1 December 2021; Baghdad – As Iraq becomes a Party to the Paris Agreement, the United Nations in Iraq is calling for solidarity with and support to people in Iraq in their efforts to confront climate change.
Traditionally known as “the land between two rivers” or Mesopotamia, lush and fertile, Iraq is increasingly experiencing extreme climate events, compounding environmental fragility and water scarcity. The river basin has seen the second lowest rainfall in 40 years, with effects being felt across the region. With dams being built in neighbouring countries, the water flow in the Tigris and Euphrates rivers in Iraq has dropped by 29% and 73% respectively. The harsh impact of climate change threatens food security, the loss of livelihoods and progress on gender equality. It poses a threat to the full enjoyment of human rights, in particular for groups and persons in the most vulnerable situations. The impact of climate change also contributes to driving internal displacement and precarious migration. Women, children and young people are bearing the brunt in this worsening situation.
Following COP26 and furthering its commitment to reducing greenhouse gas emissions, Iraq is taking steps to shift towards a greener economy, including by bolstering investment in natural gases and allocating 12 gigawatts of renewable energy. The Government of Iraq, with UNDP support, finalised its Nationally Determined Contribution (NDC) report that addresses mitigation and climate change adaptation. Under the NDC — the umbrella policy for climate change work in the country — Iraq will voluntarily cut 1-2% CO2-equivalent emissions from industry, and open a window for US$100 billion investment in green economy, from both the private and public sectors over the next 10 years. At COP26, Iraq focused on the NDC to promote sustainable development and ensure environmental integrity and transparency.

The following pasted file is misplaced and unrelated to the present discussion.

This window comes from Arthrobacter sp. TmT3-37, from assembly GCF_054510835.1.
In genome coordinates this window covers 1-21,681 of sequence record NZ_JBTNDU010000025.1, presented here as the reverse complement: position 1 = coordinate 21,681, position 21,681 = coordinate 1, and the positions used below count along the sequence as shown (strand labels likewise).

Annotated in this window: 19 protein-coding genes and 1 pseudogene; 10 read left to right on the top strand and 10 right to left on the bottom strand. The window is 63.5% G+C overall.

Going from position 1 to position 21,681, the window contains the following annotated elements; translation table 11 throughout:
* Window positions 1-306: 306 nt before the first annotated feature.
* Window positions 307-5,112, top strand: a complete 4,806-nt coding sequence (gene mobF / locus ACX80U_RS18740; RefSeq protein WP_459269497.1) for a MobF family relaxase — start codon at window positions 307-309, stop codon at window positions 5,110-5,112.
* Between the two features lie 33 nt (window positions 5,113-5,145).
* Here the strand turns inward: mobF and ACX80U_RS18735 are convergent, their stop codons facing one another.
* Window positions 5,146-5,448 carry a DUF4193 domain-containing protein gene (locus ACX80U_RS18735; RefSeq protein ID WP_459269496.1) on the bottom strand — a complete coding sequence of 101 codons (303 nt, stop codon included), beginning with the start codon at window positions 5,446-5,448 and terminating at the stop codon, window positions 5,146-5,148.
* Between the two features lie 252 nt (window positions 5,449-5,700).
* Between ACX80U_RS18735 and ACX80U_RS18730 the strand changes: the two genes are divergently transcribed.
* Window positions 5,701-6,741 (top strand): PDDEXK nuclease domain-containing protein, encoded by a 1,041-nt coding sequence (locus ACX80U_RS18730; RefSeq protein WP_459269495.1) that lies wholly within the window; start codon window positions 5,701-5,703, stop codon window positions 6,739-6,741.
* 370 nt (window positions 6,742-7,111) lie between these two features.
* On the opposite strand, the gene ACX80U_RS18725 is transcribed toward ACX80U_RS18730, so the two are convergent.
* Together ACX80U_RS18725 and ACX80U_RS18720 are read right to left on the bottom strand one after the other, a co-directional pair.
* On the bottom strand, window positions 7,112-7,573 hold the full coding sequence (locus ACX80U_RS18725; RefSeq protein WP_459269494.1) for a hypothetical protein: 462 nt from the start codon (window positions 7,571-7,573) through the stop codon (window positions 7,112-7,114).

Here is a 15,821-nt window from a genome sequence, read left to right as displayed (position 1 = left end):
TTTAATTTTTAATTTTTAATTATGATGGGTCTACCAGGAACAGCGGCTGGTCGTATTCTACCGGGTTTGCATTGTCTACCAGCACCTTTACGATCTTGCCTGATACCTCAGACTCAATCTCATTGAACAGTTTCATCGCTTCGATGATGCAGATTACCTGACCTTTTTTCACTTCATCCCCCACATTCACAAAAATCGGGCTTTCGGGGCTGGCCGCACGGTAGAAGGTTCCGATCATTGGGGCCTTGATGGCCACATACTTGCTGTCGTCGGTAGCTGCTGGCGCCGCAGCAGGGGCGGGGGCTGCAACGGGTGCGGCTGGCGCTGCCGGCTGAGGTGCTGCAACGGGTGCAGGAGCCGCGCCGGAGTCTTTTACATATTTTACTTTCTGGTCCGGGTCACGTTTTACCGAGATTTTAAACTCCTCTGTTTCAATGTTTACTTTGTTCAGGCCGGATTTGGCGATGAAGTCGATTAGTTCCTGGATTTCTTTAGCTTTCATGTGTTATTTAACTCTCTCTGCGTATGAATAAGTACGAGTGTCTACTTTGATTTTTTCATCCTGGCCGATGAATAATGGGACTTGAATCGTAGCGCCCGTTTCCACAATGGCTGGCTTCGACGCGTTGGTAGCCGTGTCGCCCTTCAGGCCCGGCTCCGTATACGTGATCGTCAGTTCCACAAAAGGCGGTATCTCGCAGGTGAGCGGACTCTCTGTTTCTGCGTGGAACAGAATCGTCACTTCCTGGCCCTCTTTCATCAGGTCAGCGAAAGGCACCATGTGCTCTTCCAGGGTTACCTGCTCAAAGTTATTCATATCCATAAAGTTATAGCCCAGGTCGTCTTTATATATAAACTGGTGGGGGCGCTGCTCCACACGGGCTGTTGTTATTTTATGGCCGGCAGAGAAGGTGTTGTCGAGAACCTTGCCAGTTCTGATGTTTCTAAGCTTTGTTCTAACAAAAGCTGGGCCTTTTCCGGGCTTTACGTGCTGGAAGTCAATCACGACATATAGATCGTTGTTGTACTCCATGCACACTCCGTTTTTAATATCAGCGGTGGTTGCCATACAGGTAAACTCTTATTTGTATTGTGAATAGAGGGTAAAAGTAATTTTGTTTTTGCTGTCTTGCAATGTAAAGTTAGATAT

Such developments are positive, but the world’s continued support is still needed. For the coming 2021-22 crop season, drier conditions are again foreseen for most of the region, consistent with the patterns of* La Niña*. The Iraqi Ministry of Agriculture estimated that wheat and barley production in northern parts of the country — which are mainly rainfall dependent — could be 70% lower. In October 2021, in line with these predictions, the Ministry of Agriculture decided to reduce the annual areas for planting by 50%, in consultation with the Ministry of Water Resources.
The destruction of households and livelihoods, and the loss of livestock and crops due to water scarcity, have become a reality for those communities that are the hardest hit by climate change. Limited access to markets due to intermittent movement restrictions imposed in relation to COVID-19, higher fodder and equipment prices since the 18% devaluation of the Iraqi dinar, and low rainfall are also affecting livestock farmers due to reduced grazing areas and availability of fodder crops.
In the northern governorates of Ninewa and Salah al-Din, which are the worst-affected by lack of rainfall, WFP’s analysis identifies that the levels of insufficient food consumption and the use of negative coping strategies such as borrowing money or eating less food among households, are almost double the national average. The two governorates are home to 2.5 million people who returned home after years of displacement: constituting more than half the returnees in Iraq.